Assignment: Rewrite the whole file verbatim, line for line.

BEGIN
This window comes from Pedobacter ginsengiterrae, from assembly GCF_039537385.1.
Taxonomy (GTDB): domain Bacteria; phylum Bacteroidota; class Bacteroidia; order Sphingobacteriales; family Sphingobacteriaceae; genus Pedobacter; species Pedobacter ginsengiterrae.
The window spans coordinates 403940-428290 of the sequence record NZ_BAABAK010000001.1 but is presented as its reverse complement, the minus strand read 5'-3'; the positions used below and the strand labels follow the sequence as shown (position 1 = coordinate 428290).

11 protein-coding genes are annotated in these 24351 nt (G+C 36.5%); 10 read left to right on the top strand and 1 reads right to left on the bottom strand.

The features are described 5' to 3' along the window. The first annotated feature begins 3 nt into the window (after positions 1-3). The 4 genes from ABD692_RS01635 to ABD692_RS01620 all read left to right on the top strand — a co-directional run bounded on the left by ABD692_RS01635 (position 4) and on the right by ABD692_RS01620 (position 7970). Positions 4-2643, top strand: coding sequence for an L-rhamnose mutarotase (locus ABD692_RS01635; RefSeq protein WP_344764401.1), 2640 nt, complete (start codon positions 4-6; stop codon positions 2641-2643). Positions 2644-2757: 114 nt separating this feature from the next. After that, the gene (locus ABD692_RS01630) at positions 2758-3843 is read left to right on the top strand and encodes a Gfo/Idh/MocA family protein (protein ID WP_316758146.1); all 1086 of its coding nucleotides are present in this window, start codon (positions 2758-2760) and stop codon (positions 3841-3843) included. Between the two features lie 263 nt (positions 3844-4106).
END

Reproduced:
This window comes from Pedobacter ginsengiterrae, from assembly GCF_039537385.1.
Taxonomy (GTDB): domain Bacteria; phylum Bacteroidota; class Bacteroidia; order Sphingobacteriales; family Sphingobacteriaceae; genus Pedobacter; species Pedobacter ginsengiterrae.
The window spans coordinates 403940-428290 of the sequence record NZ_BAABAK010000001.1 but is presented as its reverse complement, the minus strand read 5'-3'; the positions used below and the strand labels follow the sequence as shown (position 1 = coordinate 428290).

11 protein-coding genes are annotated in these 24351 nt (G+C 36.5%); 10 read left to right on the top strand and 1 reads right to left on the bottom strand.

The features are described 5' to 3' along the window. The first annotated feature begins 3 nt into the window (after positions 1-3). The 4 genes from ABD692_RS01635 to ABD692_RS01620 all read left to right on the top strand — a co-directional run bounded on the left by ABD692_RS01635 (position 4) and on the right by ABD692_RS01620 (position 7970). Positions 4-2643, top strand: coding sequence for an L-rhamnose mutarotase (locus ABD692_RS01635; RefSeq protein WP_344764401.1), 2640 nt, complete (start codon positions 4-6; stop codon positions 2641-2643). Positions 2644-2757: 114 nt separating this feature from the next. After that, the gene (locus ABD692_RS01630) at positions 2758-3843 is read left to right on the top strand and encodes a Gfo/Idh/MocA family protein (protein ID WP_316758146.1); all 1086 of its coding nucleotides are present in this window, start codon (positions 2758-2760) and stop codon (positions 3841-3843) included. Between the two features lie 263 nt (positions 3844-4106).